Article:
When Our Sight Changes
The day that I turned 40 I had 20/15 vision in both eyes. Three days later, I needed progressive lens in my first pair of glasses. Needless to say, it was very upsetting. Perhaps eyesight is a silly thing to take pride in; but I did. When I went to visit my doctor to get it all checked out, I learned that it was actually a pretty common thing. Something changes in the muscles in our eyes when we turn 40 that can have such a dramatic effect. Learning that it was normal was actually of very little consolation. Over the years, I’ve come to realize that we can also experience a loss of sight emotionally and spiritually. When we experience things that can deeply affect our emotional and spiritual well-being it can very easily impact the ways that we see the world, our self, one another and God. Grief, pain, loss and separation do change the way we perceive the world around us.
The Crucible of Change
Space doesn’t allow for a thorough consideration of all the perceptions that have been challenged and are changing in the last six weeks. I think that few of us could have comprehended the sorts of changes in our life that we are enduring today. While some of us, who have deep struggles with change, had become pretty skilled at avoiding change (sort of), there is no escaping it today. There is no place in our life that will be immune. The new skill that we will be learning in this time is how to move through the feelings that could easily diminish us so that we can more clearly see how God is present today. There are two essential steps on that path. First, is to realize just how much we are being affected. Second, is to extend our self in the service of love and ministry rather than giving in to the instinct of shrinking from the opportunities that are all around us.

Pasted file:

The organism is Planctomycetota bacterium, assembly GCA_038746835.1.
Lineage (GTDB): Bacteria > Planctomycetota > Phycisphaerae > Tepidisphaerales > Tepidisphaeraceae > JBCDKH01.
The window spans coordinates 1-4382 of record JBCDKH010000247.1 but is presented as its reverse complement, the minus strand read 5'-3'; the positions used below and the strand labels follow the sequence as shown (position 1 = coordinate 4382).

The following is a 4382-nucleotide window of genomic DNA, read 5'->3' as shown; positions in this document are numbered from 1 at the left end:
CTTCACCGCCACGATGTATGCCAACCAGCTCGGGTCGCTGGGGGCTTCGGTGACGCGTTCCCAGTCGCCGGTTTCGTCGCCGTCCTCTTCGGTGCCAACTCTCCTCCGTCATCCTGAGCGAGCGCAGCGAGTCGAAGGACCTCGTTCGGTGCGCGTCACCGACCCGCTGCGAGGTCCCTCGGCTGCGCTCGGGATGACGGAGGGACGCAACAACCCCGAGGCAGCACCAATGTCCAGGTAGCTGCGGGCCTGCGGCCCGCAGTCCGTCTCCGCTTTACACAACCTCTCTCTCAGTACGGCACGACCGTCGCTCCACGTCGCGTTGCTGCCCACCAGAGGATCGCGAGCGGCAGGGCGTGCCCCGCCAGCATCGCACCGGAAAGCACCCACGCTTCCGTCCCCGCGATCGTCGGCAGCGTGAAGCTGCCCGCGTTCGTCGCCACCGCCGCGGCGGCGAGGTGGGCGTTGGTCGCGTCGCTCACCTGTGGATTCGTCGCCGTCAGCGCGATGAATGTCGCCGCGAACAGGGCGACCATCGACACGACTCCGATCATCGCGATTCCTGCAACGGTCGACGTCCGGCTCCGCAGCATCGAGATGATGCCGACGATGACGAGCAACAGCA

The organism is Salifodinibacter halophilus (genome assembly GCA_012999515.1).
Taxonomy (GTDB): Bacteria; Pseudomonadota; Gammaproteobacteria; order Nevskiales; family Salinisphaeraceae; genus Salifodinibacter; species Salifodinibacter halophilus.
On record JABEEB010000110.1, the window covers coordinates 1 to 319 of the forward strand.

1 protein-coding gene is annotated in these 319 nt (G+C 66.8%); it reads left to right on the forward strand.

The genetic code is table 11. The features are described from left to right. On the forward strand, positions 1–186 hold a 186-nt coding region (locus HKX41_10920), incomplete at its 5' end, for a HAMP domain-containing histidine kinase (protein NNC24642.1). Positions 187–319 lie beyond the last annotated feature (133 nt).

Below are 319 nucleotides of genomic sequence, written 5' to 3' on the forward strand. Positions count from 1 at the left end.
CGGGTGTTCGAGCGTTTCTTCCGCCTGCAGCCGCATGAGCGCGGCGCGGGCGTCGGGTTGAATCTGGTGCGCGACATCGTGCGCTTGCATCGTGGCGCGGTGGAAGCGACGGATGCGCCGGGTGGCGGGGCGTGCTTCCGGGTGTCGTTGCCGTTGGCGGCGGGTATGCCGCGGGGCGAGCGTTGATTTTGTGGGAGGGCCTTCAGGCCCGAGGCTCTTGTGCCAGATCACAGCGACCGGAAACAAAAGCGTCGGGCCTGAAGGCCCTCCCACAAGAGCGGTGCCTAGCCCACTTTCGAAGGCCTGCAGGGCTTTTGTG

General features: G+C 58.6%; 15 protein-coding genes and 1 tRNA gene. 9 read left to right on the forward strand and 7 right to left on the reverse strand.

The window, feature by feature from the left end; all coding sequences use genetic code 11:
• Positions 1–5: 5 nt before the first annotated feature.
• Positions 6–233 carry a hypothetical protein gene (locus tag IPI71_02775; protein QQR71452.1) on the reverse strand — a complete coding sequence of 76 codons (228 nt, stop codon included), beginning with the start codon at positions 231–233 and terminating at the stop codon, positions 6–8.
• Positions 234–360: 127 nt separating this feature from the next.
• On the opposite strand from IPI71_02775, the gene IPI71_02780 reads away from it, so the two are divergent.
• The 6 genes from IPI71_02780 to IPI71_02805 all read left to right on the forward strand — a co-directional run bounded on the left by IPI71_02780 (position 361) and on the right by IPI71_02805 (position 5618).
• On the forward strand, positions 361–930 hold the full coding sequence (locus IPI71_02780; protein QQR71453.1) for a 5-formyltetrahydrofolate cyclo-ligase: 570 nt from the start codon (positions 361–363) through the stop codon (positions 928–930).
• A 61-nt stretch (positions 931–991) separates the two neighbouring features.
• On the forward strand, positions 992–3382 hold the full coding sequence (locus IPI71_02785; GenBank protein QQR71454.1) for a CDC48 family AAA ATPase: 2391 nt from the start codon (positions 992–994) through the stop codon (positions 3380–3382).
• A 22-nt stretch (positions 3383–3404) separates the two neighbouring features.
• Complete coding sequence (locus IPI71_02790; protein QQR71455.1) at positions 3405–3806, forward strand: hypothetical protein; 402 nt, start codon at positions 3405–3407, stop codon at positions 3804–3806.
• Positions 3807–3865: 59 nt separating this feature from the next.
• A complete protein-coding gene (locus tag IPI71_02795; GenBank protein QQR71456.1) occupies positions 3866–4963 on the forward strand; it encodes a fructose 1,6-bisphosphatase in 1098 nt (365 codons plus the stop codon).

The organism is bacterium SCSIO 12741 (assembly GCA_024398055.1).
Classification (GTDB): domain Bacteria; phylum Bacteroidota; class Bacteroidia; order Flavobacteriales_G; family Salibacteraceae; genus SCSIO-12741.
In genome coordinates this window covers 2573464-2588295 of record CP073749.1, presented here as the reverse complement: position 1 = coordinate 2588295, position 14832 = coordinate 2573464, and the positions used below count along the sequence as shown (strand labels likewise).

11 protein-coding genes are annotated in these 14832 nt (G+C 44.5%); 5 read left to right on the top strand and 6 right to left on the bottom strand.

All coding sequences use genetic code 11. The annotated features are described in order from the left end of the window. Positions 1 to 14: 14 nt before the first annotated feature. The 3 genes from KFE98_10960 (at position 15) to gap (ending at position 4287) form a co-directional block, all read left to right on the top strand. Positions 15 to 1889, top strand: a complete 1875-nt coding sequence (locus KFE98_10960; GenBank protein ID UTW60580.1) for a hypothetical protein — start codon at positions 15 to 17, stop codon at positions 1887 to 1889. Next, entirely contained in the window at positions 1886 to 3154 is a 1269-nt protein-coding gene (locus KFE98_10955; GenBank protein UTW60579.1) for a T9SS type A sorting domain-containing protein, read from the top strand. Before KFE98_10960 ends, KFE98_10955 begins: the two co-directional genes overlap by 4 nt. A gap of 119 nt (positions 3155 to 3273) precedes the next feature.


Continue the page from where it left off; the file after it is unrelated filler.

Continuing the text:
New Sight, New Understanding
One of the most iconic Scripture passages to illuminate this time is this week’s text from Luke’s Gospel, the Emmaus Road story. Cleopas and his unnamed friend are leaving Jerusalem on Easter Sunday. They are dejected, defeated and returning home. They are deeply grieved. Into that moment, the risen Christ comes but is unrecognized by them. How could that be possible? This was the Jesus they knew, had followed and changed their lives. How could they not recognize him? While we don’t know for certain, it isn’t a stretch to see how their own grief and loss could so affect their sight. There are many among us today who are experiencing something similar. There were two important elements to their eyes being opened. First, they extended themselves to offer hospitality to a stranger (even though I can imagine that they would have rather not). When they did the right thing, they found themselves in a place of grace as Jesus offered a meal that mirrored the Last Supper. This same Eucharistic moment is open to us today. It is a gift that can still open our eyes to the ways that God is present in our life.